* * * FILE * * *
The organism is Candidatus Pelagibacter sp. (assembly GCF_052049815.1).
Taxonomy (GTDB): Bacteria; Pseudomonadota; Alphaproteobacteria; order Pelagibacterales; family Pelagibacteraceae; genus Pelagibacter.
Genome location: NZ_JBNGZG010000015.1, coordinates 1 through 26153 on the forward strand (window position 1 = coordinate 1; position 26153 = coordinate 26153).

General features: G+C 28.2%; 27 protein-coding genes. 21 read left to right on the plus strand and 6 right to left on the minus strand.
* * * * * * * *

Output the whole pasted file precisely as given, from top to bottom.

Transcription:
The organism is Candidatus Pelagibacter sp. (assembly GCF_052049815.1).
Taxonomy (GTDB): Bacteria; Pseudomonadota; Alphaproteobacteria; order Pelagibacterales; family Pelagibacteraceae; genus Pelagibacter.
Genome location: NZ_JBNGZG010000015.1, coordinates 1 through 26153 on the forward strand (window position 1 = coordinate 1; position 26153 = coordinate 26153).

General features: G+C 28.2%; 27 protein-coding genes. 21 read left to right on the plus strand and 6 right to left on the minus strand.